The first part of the 4-part study, directed by Dr. Donna Farber of CCTI has already led to new discoveries about T cells that have the potential to yield paradigm changes in the effectiveness of vaccines and immunotherapies.  Other segments of the study investigate how to effectively target B cells in vaccines and immunotherapies and to develop new tissue repair strategies. A fourth segment, which includes collaboration with Dr. Megan Sykes, Director of CCTI, and Dr. Tomoaki Kato, Surgical Director of Liver and Intestinal Transplantation at the Department of Surgery, may yield new methods of achieving immune tolerance after organ transplantation.

According to Dr. Farber, “We now have the technological tools for high-throughput analysis and for probing molecules and proteins. With these tissue samples, we can go far beyond what we were ever able to do in studying human physiology.”

Reducing the Toll of Liver Disease: Education Matters

Treatment of liver disease is only the first step; the next most important task may be educating the public about it. In a host of speaking engagement, television appearances, and publications, Dr. Robert Brown, Jr., Medical Director of the Transplantation Initiative at the Department of Surgery, has contributed powerfully to public awareness of trends in hepatitis C and fatty liver disease during 2014.

October 2014 marked the arrival of a single tablet regimen (Sofosbuvir/Ledipasvir) for Hepatitis C that cures 95% of patients in 8 weeks, with extremely low side effects. This regimen marks a radical departure from painful injections of interferon and oral medications, which cure less than half of patients while causing side effects so serious that many patients refuse therapy. Dr. Brown asserts that the new, highly effective regimen “should herald a long-awaited milestone in medicine: the beginning of the end of hepatitis C, the most common and deadly chronic liver disease plaguing millions of Americans.” Unfortunately, the high cost of the therapy currently presents a deterrent to insurers, physicians, and patients. Dr. Brown presents critical insight on what appears to be a conflict between curing millions of patients and managing health care costs – and calls on the medical community to consider long-term costs, quality of care, and ethics in their equation.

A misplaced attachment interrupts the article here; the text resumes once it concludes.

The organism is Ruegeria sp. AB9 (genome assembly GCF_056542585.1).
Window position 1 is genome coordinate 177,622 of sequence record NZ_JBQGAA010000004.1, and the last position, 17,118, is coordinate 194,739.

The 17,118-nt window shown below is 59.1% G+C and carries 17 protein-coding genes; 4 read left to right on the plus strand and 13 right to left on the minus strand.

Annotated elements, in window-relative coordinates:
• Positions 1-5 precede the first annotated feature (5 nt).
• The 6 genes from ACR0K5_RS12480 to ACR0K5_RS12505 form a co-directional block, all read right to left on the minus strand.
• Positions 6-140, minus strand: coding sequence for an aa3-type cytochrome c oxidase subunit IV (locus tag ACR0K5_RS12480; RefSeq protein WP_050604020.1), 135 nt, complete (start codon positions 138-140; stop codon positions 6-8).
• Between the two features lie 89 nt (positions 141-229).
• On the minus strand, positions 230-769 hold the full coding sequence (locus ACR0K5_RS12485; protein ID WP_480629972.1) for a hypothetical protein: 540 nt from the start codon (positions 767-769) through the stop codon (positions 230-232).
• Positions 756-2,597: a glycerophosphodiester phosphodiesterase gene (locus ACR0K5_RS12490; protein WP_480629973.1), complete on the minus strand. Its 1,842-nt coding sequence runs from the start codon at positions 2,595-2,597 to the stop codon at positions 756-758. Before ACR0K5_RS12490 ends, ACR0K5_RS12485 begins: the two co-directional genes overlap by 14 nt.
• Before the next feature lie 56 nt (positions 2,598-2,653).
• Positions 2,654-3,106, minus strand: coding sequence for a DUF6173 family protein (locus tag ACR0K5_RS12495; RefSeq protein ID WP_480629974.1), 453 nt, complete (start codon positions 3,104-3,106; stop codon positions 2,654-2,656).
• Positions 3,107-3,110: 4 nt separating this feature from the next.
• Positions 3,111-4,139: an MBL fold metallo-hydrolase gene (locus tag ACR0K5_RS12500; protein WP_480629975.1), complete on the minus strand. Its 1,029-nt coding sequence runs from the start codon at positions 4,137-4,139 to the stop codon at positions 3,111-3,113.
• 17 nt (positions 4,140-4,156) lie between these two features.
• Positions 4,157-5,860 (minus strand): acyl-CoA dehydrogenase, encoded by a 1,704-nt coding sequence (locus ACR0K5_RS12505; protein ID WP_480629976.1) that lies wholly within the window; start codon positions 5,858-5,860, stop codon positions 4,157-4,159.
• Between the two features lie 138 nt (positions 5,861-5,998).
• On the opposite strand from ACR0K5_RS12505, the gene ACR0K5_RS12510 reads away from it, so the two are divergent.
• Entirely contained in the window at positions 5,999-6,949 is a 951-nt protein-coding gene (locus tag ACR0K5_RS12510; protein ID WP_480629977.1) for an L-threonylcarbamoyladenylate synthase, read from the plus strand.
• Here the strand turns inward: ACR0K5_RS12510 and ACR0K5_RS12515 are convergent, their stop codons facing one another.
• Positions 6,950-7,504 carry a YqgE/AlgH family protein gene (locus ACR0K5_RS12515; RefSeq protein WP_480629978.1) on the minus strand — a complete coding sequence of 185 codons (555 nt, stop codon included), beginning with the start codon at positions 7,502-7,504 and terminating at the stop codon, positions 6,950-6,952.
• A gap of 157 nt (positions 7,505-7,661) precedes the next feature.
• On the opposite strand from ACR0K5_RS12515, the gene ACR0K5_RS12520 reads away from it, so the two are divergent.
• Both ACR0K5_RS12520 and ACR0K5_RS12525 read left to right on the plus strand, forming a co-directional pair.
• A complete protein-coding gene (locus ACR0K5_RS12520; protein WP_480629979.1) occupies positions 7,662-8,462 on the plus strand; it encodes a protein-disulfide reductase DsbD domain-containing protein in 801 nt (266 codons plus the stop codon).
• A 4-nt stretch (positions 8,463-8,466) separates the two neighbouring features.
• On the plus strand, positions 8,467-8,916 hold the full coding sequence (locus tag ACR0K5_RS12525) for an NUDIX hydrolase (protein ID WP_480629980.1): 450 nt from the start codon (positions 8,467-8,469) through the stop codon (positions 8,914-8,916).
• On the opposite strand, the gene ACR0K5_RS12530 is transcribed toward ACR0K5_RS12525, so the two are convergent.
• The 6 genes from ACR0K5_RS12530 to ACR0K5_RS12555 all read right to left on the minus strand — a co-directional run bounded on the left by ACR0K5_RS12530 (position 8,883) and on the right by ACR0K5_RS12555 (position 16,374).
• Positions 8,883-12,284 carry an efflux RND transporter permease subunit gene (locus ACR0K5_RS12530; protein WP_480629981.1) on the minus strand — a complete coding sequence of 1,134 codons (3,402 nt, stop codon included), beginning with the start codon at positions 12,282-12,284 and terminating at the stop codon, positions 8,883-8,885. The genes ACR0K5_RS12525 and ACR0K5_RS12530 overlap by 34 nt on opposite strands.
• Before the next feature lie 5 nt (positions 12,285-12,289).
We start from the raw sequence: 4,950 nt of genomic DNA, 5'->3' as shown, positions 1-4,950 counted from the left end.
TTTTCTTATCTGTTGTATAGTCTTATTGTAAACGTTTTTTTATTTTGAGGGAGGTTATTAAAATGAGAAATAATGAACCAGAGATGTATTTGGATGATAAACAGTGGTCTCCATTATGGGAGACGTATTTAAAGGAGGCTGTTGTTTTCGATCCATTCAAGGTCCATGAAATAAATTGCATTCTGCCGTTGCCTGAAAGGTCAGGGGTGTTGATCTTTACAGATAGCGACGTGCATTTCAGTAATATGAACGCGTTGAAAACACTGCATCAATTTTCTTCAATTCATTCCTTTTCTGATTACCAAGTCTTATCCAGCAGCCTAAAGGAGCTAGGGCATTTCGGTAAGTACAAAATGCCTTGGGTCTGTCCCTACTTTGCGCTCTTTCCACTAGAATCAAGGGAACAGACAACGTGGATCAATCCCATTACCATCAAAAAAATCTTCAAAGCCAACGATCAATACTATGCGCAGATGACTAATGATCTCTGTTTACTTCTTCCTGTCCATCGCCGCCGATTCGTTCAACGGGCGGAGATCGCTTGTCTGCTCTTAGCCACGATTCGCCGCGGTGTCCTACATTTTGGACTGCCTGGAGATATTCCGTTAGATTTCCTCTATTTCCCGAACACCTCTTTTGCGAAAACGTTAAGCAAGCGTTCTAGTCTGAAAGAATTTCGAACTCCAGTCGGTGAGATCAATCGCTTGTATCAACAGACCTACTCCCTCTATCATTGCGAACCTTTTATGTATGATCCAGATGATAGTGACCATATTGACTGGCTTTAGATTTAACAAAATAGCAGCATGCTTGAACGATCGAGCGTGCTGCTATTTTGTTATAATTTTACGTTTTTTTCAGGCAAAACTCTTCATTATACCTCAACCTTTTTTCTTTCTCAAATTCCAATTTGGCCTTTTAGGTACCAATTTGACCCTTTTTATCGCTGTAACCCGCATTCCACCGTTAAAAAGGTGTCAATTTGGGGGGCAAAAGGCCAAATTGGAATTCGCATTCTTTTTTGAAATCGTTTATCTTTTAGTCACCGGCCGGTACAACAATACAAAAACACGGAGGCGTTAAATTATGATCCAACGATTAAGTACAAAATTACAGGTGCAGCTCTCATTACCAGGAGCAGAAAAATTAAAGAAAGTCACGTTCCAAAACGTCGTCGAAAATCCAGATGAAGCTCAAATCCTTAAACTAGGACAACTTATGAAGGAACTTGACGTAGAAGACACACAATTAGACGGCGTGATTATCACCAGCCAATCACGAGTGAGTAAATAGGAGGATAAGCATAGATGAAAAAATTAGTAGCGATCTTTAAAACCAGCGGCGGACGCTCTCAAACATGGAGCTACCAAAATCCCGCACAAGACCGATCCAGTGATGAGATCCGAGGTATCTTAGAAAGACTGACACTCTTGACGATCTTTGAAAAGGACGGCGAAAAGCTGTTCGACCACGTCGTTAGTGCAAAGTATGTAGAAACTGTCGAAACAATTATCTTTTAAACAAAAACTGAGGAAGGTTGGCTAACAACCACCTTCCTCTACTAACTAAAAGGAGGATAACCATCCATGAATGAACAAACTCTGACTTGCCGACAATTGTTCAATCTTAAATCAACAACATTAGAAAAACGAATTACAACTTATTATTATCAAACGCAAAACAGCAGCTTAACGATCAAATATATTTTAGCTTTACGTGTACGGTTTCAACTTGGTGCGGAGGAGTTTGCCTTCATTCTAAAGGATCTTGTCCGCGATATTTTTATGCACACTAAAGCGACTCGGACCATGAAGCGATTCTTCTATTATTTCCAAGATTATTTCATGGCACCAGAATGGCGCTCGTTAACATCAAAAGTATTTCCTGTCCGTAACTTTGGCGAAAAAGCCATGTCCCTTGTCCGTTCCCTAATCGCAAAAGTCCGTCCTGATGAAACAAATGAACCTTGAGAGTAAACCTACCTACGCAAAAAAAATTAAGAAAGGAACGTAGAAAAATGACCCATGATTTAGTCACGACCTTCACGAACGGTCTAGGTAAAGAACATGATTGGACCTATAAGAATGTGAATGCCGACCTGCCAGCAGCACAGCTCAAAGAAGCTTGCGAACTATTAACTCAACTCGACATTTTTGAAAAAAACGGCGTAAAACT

Dr. Brown also addressed another common liver disease, non-alcoholic fatty liver disease (also called NASH), which affects approximately 80 million Americans. Speaking on the New England Cable Network in the fall of 2014, he informs listeners about the silent but growing epidemic and its relationship to obesity and diabetes.

Read the Dr. Brown’s article in Pacific-Standard Magazine.

See the NECN coverage on fatty liver disease:

Perfecting the Mechanical Heart: 25 Years of Innovation

Initiation of a study of the HeartMate III Left Ventricular Assist System (also called a left ventricular assist device, or LVAD) in 2014 marks 25 years of pioneering work in the field of ventricular support and heart failure management for the Department of Surgery.

Implantable LVADs take over the pumping action of the left ventricle in patients whose hearts are too weak to sustain themselves. Candidates for the HeartMate III trial include patients with advanced heart failure who need a device either as a bridge to heart transplantation, or who are ineligible for transplant and who will use the device indefinitely (called ‘destination therapy’).

The Mechanical Circulatory Support Program at the Department of Surgery is the only New York area surgical group to participate in the HeartMate III study. Having been one of the first surgical centers to pioneer heart transplantation (beginning in 1971), The Department of Surgery has played an integral role in the development of many groundbreaking devices and procedures, including the FDA approval of the HeartMate® II LVAS, the predecessor to the HeartMate III.

Learn more about the history of the artificial heart in the TIME Magazine feature.

Find out more about the current Heartmate III trial here.

Preventing Diabetes after Surgery for Pancreatitis

Beginning in 2014, the Pancreas Center at the Department of Surgery became the first New York surgical center to offer autologous pancreatic islet cell transplantation providing many patients an option to prevent diabetes after undergoing pancreatic surgery.

Every year, roughly 87,000 people in the United States receive surgical treatment for pancreatitis, a debilitating condition that causes intense abdominal pain and, potentially, diabetes. Pancreatitis can be so painful that in some cases, patients must have the entire pancreas removed. While surgery to remove the pancreas (pancreatectomy) relieves pain in 90% of cases, patients are left without the ability to produce insulin, causing a difficult-to-treat form of Type 1 diabetes known as “brittle diabetes.”